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By Rabbi Yitzchak Etshalom | Series: | Level:

This shiur is dedicated to Ariella Chana Etshalom, born 10 Marcheshvan, with great thanks to Hashem for His great goodness in blessing us with a beautiful daughter. My wife joins me in thanking all of our Haverim for their kind wishes.

Note: this essay is an early, unedited version of one of the chapters in my first volume; we are hoping to republish the volume on Beresheet next year in response to the many requests from readers.



Parashat Hayyey Sarah tells two stories; undoubtedly, the more popular (and lengthy) narrative is that of Avraham’s slave and his mission to Aram to find a wife for Yitzhak. In an earlier shiur (available on the Mikra home page), I suggested an approach to understanding the nature of Avraham’s directive. We will, with God’s help, return to this fascinating and engaging story in future years.

The first story, which occupies less than 20 verses (most of Chapter 23), is Avraham’s protracted negotiations with the Hittites for the Cave of Makhpelah in Kiryat Arba (=Hevron). A superficial perusal of the text gives the impression that it was the death of Sarah that motivated Avraham to purchase this plot. A more studied engagement with the text indicates that this was the appropriate time and circumstance for Avraham to finally “take hold” of a piece of Eretz Yisra’el, beginning the process of acquisition which was the completion of his mission. (See last week’s shiur for a more complete presentation of this observation.)

As such, the negotiations for Makhpelah were not just geared to procuring a burial plot for Sarah; they represent Avraham’s first “serious” attempt to acquire land in “the place that I will show you.”

It behooves us, therefore, to review the Torah’s narration of these negotiations and to try to decipher the enigmatic requests and responses presented. For purposes of analysis, the chapter is divided into sections (they do not represent verse numbers):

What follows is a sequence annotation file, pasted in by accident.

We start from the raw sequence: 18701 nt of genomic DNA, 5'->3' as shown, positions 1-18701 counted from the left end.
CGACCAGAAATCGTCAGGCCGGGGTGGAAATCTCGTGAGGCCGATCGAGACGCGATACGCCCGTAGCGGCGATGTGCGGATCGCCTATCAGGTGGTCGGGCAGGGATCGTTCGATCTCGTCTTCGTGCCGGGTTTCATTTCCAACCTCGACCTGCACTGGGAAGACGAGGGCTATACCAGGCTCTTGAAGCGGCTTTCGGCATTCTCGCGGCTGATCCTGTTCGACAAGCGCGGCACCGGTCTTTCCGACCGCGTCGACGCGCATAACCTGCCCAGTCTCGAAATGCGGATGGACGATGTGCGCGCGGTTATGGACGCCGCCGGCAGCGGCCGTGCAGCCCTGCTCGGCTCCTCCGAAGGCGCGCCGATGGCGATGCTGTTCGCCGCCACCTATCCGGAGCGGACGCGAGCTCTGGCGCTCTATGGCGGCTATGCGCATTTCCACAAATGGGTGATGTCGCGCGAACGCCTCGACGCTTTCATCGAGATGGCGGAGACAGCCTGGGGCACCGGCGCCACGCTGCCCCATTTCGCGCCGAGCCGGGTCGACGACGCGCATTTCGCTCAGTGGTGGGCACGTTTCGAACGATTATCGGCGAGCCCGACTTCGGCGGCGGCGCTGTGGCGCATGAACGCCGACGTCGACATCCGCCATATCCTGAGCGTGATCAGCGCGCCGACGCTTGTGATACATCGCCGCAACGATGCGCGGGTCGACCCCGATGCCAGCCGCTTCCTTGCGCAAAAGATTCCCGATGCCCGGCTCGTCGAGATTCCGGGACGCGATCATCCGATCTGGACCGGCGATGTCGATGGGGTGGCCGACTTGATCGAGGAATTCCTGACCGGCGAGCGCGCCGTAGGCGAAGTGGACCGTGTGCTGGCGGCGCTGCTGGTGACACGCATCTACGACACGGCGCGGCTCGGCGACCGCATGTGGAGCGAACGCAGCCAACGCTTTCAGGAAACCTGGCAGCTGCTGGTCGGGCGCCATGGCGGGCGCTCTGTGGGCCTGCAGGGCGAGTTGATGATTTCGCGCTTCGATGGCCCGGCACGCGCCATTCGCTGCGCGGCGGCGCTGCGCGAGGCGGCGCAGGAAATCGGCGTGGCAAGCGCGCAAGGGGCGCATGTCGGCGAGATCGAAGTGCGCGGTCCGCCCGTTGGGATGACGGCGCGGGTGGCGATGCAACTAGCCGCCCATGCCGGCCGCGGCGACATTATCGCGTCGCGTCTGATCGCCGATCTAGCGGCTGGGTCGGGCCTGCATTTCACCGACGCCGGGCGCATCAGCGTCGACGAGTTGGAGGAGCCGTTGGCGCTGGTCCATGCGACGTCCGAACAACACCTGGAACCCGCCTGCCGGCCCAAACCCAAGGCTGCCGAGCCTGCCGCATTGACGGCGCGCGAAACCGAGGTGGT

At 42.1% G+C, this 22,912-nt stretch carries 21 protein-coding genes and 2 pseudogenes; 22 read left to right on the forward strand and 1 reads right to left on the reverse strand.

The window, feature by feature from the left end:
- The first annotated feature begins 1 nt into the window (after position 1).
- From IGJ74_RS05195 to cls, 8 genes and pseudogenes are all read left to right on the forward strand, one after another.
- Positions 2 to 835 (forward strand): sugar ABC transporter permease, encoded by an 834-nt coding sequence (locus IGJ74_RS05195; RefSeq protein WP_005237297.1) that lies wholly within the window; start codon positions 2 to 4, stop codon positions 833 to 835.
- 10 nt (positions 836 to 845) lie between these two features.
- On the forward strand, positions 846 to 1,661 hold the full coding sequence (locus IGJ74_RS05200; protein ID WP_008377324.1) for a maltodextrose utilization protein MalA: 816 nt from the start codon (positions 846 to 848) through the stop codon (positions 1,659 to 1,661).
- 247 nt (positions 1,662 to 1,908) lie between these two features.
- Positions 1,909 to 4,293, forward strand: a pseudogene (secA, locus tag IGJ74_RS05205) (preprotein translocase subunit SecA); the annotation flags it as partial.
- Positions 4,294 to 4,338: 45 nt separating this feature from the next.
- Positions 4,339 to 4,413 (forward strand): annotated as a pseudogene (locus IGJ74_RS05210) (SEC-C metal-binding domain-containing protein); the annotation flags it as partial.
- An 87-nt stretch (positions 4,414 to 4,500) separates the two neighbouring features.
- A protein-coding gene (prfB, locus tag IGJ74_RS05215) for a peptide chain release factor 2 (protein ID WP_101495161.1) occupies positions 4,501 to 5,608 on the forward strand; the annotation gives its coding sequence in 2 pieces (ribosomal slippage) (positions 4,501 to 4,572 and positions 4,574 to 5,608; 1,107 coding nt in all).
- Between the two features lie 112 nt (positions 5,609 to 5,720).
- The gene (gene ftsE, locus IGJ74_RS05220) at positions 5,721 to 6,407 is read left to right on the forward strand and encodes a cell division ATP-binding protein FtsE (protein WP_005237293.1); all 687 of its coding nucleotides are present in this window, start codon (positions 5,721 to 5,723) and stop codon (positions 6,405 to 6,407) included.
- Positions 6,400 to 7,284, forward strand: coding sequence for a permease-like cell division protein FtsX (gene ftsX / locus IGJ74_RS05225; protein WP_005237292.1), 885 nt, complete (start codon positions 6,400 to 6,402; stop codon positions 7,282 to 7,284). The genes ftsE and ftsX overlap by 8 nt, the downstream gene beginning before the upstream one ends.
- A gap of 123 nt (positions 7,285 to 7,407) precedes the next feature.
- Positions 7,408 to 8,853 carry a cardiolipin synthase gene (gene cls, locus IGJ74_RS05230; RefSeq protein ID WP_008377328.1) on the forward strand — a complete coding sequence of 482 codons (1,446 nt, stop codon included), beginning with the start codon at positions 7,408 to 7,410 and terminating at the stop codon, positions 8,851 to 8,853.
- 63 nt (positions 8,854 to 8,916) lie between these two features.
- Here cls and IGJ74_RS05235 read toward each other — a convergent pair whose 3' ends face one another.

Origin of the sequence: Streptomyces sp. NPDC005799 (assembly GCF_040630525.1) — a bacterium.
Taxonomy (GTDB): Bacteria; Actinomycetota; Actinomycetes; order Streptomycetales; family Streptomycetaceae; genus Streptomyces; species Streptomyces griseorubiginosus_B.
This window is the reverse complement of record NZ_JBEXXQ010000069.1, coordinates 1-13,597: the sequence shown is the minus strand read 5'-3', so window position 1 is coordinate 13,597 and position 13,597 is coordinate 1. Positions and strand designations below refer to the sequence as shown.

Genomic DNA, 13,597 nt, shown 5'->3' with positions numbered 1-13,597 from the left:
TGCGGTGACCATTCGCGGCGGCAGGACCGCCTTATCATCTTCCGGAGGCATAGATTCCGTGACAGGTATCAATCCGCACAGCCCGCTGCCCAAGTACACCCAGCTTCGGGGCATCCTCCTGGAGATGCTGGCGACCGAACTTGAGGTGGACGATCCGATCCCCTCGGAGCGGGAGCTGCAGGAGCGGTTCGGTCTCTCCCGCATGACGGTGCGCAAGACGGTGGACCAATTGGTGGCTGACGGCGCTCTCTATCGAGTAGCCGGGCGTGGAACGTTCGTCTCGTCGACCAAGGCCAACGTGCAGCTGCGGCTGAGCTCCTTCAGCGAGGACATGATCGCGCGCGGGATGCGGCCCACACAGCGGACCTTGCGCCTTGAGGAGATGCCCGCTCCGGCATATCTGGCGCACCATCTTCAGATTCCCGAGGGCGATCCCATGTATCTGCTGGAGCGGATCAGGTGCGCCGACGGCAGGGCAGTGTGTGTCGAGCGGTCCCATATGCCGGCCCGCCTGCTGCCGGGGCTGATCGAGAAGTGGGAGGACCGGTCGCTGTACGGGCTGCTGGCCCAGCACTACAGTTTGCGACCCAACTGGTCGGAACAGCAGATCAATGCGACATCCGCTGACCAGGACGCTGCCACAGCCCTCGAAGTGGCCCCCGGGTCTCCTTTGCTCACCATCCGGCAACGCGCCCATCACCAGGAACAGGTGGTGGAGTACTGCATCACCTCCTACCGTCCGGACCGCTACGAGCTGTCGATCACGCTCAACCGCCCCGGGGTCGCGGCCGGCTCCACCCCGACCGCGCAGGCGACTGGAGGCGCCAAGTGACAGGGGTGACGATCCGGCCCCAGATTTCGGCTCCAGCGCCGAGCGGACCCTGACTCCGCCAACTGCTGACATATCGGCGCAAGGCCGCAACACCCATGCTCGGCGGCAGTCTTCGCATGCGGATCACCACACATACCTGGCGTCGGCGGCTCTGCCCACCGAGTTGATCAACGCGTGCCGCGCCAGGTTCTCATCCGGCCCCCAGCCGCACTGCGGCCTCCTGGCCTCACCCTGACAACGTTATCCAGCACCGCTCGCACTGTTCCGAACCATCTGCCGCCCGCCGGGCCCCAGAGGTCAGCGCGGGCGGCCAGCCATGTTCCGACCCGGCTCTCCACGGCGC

(And Sarah was a hundred and twenty seven years old; these were the years of the life of Sarah. And Sarah died in Kiryat-Arba; which is Hevron in the land of K’na’an; and

a) Avraham came to mourn for Sarah, and to weep for her.) And Avraham stood up from before his dead, and spoke to the Hittites, saying:

“I am a stranger and a sojourner with you; give me possession of a burying place with you, that I may bury my dead out of my sight.” [Avraham’s request for a burial plot]

b) And the Hittites answered Avraham, saying to him:

“Hear us, my lord; you are a mighty prince among us; in the choice of our tombs bury your dead; none of us shall withhold from you his tomb, that you may bury your dead.”

[the Hittites assent to Avraham’s request]

c) And Avraham stood up, and bowed to the people of the land, to the Hittites. And he talked with them, saying:

“If your mind is that I should bury my dead out of my sight; hear me, and entreat for me to Ephron the son of Zohar. That he may give me the cave of Makhpelah, which he has, which is in the end of his field; for as much money as it is worth he shall give it me as a possession of a burying place amongst you.”

[Avraham requests a specific burial plot]

d) And Ephron lived among the Hittites; and Ephron the Hittite answered Avraham in the hearing of the Hittites, of all who went in at the gate of his city, saying: